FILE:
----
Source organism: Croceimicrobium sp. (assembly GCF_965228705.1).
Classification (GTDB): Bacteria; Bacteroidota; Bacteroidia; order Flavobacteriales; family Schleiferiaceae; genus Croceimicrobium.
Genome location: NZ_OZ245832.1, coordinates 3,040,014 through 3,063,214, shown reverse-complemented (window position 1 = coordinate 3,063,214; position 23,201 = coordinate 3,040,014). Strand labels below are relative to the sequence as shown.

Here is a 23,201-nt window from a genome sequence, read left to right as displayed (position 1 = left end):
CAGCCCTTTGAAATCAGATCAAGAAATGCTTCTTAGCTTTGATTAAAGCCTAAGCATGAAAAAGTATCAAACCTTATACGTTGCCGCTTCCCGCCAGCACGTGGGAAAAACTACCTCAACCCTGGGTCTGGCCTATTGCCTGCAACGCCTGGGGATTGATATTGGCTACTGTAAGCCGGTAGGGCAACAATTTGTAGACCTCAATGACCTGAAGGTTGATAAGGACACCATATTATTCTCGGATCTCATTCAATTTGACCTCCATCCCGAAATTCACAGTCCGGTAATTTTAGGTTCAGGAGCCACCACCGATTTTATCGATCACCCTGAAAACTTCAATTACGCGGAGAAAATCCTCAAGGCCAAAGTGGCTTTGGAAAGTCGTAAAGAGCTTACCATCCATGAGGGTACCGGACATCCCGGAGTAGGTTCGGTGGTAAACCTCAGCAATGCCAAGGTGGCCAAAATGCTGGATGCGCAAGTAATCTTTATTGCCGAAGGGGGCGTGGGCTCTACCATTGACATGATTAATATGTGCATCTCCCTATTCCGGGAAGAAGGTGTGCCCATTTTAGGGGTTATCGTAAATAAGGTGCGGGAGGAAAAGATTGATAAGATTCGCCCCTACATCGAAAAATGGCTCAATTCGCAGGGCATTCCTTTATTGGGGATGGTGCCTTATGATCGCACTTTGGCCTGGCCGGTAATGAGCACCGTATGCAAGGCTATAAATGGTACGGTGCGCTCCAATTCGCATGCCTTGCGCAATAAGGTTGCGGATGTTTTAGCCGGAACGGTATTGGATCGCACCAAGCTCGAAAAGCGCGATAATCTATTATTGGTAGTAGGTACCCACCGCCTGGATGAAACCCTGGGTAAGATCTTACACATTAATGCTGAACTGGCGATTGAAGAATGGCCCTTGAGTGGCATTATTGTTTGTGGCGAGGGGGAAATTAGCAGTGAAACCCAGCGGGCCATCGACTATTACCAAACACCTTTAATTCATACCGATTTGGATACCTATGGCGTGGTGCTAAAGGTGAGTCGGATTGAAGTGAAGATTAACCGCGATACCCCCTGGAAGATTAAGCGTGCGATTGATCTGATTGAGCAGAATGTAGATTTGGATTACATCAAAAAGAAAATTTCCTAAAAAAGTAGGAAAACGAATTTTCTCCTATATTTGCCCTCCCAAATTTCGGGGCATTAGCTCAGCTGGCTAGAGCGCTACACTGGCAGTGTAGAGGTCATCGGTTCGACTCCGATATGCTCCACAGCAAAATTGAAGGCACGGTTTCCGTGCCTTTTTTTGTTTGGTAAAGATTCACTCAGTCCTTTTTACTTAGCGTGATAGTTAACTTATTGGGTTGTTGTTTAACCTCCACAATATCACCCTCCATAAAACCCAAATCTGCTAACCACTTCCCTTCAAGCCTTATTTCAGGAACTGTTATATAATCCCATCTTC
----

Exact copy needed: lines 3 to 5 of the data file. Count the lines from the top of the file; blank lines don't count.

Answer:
Genome location: NZ_OZ245832.1, coordinates 3,040,014 through 3,063,214, shown reverse-complemented (window position 1 = coordinate 3,063,214; position 23,201 = coordinate 3,040,014). Strand labels below are relative to the sequence as shown.

Here is a 23,201-nt window from a genome sequence, read left to right as displayed (position 1 = left end):
CAGCCCTTTGAAATCAGATCAAGAAATGCTTCTTAGCTTTGATTAAAGCCTAAGCATGAAAAAGTATCAAACCTTATACGTTGCCGCTTCCCGCCAGCACGTGGGAAAAACTACCTCAACCCTGGGTCTGGCCTATTGCCTGCAACGCCTGGGGATTGATATTGGCTACTGTAAGCCGGTAGGGCAACAATTTGTAGACCTCAATGACCTGAAGGTTGATAAGGACACCATATTATTCTCGGATCTCATTCAATTTGACCTCCATCCCGAAATTCACAGTCCGGTAATTTTAGGTTCAGGAGCCACCACCGATTTTATCGATCACCCTGAAAACTTCAATTACGCGGAGAAAATCCTCAAGGCCAAAGTGGCTTTGGAAAGTCGTAAAGAGCTTACCATCCATGAGGGTACCGGACATCCCGGAGTAGGTTCGGTGGTAAACCTCAGCAATGCCAAGGTGGCCAAAATGCTGGATGCGCAAGTAATCTTTATTGCCGAAGGGGGCGTGGGCTCTACCATTGACATGATTAATATGTGCATCTCCCTATTCCGGGAAGAAGGTGTGCCCATTTTAGGGGTTATCGTAAATAAGGTGCGGGAGGAAAAGATTGATAAGATTCGCCCCTACATCGAAAAATGGCTCAATTCGCAGGGCATTCCTTTATTGGGGATGGTGCCTTATGATCGCACTTTGGCCTGGCCGGTAATGAGCACCGTATGCAAGGCTATAAATGGTACGGTGCGCTCCAATTCGCATGCCTTGCGCAATAAGGTTGCGGATGTTTTAGCCGGAACGGTATTGGATCGCACCAAGCTCGAAAAGCGCGATAATCTATTATTGGTAGTAGGTACCCACCGCCTGGATGAAACCCTGGGTAAGATCTTACACATTAATGCTGAACTGGCGATTGAAGAATGGCCCTTGAGTGGCATTATTGTTTGTGGCGAGGGGGAAATTAGCAGTGAAACCCAGCGGGCCATCGACTATTACCAAACACCTTTAATTCATACCGATTTGGATACCTATGGCGTGGTGCTAAAGGTGAGTCGGATTGAAGTGAAGATTAACCGCGATACCCCCTGGAAGATTAAGCGTGCGATTGATCTGATTGAGCAGAATGTAGATTTGGATTACATCAAAAAGAAAATTTCCTAAAAAAGTAGGAAAACGAATTTTCTCCTATATTTGCCCTCCCAAATTTCGGGGCATTAGCTCAGCTGGCTAGAGCGCTACACTGGCAGTGTAGAGGTCATCGGTTCGACTCCGATATGCTCCACAGCAAAATTGAAGGCACGGTTTCCGTGCCTTTTTTTGTTTGGTAAAGATTCACTCAGTCCTTTTTACTTAGCGTGATAGTTAACTTATTGGGTTGTTGTTTAACCTCCACAATATCACCCTCCATAAAACCCAAATCTGCTAACCACTTCCCTTCAAGCCTTATTTCAGGAACTGTTATATAATCCCATCTTC